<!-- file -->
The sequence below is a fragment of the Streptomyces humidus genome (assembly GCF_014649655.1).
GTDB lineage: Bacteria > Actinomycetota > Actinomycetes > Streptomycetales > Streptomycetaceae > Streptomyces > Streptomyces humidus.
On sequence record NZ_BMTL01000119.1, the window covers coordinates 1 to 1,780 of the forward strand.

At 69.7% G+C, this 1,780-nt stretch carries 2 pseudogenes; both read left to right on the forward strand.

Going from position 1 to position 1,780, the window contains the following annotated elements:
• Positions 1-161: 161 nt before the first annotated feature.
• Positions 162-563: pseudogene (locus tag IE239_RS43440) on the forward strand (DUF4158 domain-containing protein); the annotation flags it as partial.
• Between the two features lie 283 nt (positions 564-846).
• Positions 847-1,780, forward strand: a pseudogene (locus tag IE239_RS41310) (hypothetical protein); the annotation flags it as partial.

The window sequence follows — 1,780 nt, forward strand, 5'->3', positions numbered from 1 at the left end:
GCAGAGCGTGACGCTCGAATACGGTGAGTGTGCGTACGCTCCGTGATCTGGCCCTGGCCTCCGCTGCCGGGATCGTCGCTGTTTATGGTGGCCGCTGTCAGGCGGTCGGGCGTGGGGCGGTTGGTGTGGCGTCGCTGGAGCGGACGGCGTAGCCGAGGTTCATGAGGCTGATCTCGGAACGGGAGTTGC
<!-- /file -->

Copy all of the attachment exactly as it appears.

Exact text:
The sequence below is a fragment of the Streptomyces humidus genome (assembly GCF_014649655.1).
GTDB lineage: Bacteria > Actinomycetota > Actinomycetes > Streptomycetales > Streptomycetaceae > Streptomyces > Streptomyces humidus.
On sequence record NZ_BMTL01000119.1, the window covers coordinates 1 to 1,780 of the forward strand.

At 69.7% G+C, this 1,780-nt stretch carries 2 pseudogenes; both read left to right on the forward strand.

Going from position 1 to position 1,780, the window contains the following annotated elements:
• Positions 1-161: 161 nt before the first annotated feature.
• Positions 162-563: pseudogene (locus tag IE239_RS43440) on the forward strand (DUF4158 domain-containing protein); the annotation flags it as partial.
• Between the two features lie 283 nt (positions 564-846).
• Positions 847-1,780, forward strand: a pseudogene (locus tag IE239_RS41310) (hypothetical protein); the annotation flags it as partial.

The window sequence follows — 1,780 nt, forward strand, 5'->3', positions numbered from 1 at the left end:
GCAGAGCGTGACGCTCGAATACGGTGAGTGTGCGTACGCTCCGTGATCTGGCCCTGGCCTCCGCTGCCGGGATCGTCGCTGTTTATGGTGGCCGCTGTCAGGCGGTCGGGCGTGGGGCGGTTGGTGTGGCGTCGCTGGAGCGGACGGCGTAGCCGAGGTTCATGAGGCTGATCTCGGAACGGGAGTTGC